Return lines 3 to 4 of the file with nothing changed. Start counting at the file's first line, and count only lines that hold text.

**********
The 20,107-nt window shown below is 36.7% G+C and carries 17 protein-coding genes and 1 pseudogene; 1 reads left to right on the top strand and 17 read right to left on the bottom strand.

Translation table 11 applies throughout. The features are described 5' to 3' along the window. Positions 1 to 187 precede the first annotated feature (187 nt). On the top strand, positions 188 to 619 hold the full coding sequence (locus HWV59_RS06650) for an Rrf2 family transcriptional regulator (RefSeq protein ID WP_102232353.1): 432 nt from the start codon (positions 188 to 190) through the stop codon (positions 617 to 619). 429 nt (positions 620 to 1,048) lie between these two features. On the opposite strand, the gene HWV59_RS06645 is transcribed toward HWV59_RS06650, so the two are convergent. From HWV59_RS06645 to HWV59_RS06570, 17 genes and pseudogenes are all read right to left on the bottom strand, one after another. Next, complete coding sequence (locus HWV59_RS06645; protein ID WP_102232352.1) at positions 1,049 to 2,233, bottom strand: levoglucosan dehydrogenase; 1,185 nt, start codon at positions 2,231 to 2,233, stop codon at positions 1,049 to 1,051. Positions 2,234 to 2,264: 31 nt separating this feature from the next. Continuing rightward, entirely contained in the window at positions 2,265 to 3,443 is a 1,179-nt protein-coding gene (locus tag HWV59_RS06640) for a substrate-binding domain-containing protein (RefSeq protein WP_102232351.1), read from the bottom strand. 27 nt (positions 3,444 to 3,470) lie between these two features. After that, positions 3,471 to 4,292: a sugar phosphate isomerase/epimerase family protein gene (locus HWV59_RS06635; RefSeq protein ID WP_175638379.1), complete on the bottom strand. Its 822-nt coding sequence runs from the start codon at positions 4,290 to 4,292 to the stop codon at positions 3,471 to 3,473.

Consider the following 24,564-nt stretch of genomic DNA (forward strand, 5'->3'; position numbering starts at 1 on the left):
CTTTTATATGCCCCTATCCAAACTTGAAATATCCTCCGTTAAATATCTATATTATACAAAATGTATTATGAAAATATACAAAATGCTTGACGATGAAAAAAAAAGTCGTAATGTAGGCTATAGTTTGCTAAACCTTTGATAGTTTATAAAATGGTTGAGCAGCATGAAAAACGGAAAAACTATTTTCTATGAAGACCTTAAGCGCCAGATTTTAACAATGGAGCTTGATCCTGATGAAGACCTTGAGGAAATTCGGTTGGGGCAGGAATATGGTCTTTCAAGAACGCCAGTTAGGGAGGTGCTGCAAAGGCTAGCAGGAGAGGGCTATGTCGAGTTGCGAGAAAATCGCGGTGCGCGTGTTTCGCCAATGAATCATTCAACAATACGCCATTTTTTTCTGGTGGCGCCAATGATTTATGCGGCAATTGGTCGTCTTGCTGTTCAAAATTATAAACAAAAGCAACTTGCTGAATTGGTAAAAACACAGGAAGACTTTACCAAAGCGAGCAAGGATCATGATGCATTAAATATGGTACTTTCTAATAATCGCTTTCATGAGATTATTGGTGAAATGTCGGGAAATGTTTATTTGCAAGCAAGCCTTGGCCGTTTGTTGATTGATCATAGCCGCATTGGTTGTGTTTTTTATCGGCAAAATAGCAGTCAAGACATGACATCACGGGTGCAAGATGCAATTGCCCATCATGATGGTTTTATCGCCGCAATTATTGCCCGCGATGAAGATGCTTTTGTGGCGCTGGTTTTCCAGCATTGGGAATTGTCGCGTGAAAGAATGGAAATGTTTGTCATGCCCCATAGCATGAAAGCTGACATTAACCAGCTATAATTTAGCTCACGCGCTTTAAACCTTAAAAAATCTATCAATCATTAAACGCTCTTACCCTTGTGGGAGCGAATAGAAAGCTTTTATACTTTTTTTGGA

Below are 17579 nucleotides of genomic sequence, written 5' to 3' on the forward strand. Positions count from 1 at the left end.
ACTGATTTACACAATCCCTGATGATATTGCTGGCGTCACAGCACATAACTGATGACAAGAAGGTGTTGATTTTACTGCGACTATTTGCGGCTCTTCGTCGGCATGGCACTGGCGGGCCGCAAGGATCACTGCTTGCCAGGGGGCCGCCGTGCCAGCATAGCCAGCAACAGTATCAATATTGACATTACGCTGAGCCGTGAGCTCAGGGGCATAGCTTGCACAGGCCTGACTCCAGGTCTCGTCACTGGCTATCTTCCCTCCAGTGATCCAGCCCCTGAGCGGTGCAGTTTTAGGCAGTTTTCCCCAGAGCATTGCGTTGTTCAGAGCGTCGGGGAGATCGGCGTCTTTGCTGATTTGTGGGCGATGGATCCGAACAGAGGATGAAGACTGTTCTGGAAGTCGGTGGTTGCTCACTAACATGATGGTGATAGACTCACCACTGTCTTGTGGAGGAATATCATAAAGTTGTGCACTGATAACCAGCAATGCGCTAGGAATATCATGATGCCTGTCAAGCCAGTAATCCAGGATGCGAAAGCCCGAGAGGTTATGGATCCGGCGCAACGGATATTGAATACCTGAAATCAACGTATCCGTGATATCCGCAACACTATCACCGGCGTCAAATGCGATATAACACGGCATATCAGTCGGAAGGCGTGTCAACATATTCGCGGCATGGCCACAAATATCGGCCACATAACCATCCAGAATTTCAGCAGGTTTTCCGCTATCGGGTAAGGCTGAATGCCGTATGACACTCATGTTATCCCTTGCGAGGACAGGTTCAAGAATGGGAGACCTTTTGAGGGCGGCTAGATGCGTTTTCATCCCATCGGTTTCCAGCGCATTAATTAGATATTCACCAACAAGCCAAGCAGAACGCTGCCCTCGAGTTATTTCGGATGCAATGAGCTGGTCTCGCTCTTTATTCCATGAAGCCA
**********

Consider the following 24,564-nt stretch of genomic DNA (forward strand, 5'->3'; position numbering starts at 1 on the left):
CTTTTATATGCCCCTATCCAAACTTGAAATATCCTCCGTTAAATATCTATATTATACAAAATGTATTATGAAAATATACAAAATGCTTGACGATGAAAAAAAAAGTCGTAATGTAGGCTATAGTTTGCTAAACCTTTGATAGTTTATAAAATGGTTGAGCAGCATGAAAAACGGAAAAACTATTTTCTATGAAGACCTTAAGCGCCAGATTTTAACAATGGAGCTTGATCCTGATGAAGACCTTGAGGAAATTCGGTTGGGGCAGGAATATGGTCTTTCAAGAACGCCAGTTAGGGAGGTGCTGCAAAGGCTAGCAGGAGAGGGCTATGTCGAGTTGCGAGAAAATCGCGGTGCGCGTGTTTCGCCAATGAATCATTCAACAATACGCCATTTTTTTCTGGTGGCGCCAATGATTTATGCGGCAATTGGTCGTCTTGCTGTTCAAAATTATAAACAAAAGCAACTTGCTGAATTGGTAAAAACACAGGAAGACTTTACCAAAGCGAGCAAGGATCATGATGCATTAAATATGGTACTTTCTAATAATCGCTTTCATGAGATTATTGGTGAAATGTCGGGAAATGTTTATTTGCAAGCAAGCCTTGGCCGTTTGTTGATTGATCATAGCCGCATTGGTTGTGTTTTTTATCGGCAAAATAGCAGTCAAGACATGACATCACGGGTGCAAGATGCAATTGCCCATCATGATGGTTTTATCGCCGCAATTATTGCCCGCGATGAAGATGCTTTTGTGGCGCTGGTTTTCCAGCATTGGGAATTGTCGCGTGAAAGAATGGAAATGTTTGTCATGCCCCATAGCATGAAAGCTGACATTAACCAGCTATAATTTAGCTCACGCGCTTTAAACCTTAAAAAATCTATCAATCATTAAACGCTCTTACCCTTGTGGGAGCGAATAGAAAGCTTTTATACTTTTTTTGGA